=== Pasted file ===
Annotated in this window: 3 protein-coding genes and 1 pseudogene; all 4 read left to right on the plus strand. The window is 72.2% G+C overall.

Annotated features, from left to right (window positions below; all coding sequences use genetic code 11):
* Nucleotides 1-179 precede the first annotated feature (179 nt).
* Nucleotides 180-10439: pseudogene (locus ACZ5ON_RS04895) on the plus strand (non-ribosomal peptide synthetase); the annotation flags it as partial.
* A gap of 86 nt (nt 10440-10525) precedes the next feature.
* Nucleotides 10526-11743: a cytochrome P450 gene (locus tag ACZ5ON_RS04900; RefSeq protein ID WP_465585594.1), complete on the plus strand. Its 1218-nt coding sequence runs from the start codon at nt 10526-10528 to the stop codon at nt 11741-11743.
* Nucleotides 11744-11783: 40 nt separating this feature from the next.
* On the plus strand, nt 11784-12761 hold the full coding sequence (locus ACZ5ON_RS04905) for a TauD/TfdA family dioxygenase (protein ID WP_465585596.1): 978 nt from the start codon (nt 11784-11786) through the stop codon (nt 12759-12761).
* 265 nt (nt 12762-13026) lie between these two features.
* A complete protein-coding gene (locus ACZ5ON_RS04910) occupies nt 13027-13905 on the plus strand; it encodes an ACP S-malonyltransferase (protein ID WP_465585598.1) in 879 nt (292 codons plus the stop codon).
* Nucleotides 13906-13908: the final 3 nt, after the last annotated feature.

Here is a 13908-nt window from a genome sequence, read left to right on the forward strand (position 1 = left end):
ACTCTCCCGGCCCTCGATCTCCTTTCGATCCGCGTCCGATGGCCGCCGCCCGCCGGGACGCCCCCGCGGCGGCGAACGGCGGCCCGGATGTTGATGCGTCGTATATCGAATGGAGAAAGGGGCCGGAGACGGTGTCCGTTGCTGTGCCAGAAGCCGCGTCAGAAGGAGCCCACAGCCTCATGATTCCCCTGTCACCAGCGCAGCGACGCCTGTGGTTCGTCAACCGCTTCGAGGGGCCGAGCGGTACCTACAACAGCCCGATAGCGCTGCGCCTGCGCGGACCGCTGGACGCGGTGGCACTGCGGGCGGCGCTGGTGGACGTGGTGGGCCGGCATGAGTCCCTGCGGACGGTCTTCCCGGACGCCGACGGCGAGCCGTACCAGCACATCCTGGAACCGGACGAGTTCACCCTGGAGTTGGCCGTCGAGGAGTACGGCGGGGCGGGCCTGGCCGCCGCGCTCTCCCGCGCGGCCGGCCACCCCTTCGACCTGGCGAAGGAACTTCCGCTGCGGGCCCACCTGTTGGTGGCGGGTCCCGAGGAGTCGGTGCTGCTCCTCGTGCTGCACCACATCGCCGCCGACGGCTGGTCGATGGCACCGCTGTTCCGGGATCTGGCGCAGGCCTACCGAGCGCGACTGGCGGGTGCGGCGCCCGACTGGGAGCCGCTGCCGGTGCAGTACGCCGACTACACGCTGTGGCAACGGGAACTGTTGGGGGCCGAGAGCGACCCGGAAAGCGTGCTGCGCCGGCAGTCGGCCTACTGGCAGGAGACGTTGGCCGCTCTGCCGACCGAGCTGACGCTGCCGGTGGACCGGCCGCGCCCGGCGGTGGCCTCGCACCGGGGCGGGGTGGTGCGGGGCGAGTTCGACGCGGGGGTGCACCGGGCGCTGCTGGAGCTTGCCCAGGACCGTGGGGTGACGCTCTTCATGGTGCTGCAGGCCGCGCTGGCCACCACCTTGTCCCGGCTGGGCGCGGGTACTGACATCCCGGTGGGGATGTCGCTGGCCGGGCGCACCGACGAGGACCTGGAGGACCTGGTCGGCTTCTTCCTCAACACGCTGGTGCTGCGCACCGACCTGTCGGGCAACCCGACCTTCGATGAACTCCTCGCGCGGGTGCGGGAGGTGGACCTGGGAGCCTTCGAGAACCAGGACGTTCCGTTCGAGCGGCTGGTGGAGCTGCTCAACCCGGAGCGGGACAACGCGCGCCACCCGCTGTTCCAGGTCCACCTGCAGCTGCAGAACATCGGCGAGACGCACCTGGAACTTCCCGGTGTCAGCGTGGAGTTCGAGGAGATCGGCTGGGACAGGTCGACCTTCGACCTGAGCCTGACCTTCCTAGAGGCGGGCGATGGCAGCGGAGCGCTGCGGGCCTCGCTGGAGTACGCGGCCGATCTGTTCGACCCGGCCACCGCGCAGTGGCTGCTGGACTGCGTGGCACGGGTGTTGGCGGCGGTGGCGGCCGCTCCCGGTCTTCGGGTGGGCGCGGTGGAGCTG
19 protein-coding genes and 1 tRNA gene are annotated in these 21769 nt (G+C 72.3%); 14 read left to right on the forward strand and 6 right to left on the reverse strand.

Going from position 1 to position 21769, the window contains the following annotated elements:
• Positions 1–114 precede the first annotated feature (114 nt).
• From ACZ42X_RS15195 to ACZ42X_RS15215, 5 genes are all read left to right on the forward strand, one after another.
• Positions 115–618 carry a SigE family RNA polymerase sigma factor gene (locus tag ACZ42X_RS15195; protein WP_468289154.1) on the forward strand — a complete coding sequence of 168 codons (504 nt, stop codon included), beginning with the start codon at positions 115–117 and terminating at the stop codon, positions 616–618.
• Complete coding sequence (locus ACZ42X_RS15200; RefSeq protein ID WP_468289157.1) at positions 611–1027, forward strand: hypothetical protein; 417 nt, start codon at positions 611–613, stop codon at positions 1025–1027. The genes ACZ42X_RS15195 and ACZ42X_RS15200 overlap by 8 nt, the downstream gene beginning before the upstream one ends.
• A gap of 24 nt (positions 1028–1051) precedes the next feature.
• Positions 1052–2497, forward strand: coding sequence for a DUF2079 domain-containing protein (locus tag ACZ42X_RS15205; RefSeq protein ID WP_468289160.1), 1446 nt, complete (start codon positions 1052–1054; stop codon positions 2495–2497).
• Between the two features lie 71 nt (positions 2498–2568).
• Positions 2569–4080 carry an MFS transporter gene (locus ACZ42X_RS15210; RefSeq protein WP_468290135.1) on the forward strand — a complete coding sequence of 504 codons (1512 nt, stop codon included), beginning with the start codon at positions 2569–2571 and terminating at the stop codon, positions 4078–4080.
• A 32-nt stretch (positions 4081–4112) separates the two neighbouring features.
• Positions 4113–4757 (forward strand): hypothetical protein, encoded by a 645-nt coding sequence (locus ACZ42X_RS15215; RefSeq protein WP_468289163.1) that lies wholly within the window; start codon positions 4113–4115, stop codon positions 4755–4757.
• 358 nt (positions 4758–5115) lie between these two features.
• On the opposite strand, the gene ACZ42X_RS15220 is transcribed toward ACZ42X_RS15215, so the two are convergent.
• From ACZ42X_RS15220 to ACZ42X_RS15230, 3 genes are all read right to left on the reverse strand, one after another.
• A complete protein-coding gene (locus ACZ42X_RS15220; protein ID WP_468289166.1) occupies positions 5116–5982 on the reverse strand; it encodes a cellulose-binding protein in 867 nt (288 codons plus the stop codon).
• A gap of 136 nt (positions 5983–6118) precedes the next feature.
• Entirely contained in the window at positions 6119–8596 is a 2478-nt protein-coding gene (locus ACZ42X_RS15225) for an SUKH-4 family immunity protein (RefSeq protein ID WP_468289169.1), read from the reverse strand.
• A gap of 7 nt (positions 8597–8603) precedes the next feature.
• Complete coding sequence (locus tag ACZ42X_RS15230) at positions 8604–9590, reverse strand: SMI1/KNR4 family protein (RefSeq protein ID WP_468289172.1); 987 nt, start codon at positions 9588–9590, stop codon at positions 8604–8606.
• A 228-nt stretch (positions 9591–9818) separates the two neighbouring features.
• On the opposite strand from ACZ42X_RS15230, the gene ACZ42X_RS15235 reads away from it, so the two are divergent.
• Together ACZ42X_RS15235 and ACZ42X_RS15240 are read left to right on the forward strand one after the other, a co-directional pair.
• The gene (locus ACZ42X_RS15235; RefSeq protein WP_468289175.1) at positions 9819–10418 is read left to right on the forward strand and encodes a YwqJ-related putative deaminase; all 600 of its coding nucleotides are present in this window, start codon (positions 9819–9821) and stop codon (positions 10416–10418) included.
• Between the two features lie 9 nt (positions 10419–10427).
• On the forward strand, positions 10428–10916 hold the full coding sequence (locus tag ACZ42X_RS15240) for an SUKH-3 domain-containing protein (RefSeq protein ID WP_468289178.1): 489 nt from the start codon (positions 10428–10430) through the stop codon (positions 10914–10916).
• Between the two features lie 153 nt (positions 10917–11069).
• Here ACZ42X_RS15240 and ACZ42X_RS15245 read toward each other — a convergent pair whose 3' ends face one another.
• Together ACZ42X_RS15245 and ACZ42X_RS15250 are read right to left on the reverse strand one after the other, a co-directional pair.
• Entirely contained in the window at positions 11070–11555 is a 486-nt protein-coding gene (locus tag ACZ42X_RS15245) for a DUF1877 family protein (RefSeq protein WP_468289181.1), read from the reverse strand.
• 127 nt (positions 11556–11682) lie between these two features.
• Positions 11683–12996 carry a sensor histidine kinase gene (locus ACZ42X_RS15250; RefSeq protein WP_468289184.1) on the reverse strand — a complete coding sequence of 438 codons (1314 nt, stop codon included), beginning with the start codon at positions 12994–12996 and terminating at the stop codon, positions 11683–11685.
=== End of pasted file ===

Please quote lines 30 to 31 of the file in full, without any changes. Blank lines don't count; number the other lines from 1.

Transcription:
• A gap of 136 nt (positions 5983–6118) precedes the next feature.
• Entirely contained in the window at positions 6119–8596 is a 2478-nt protein-coding gene (locus ACZ42X_RS15225) for an SUKH-4 family immunity protein (RefSeq protein ID WP_468289169.1), read from the reverse strand.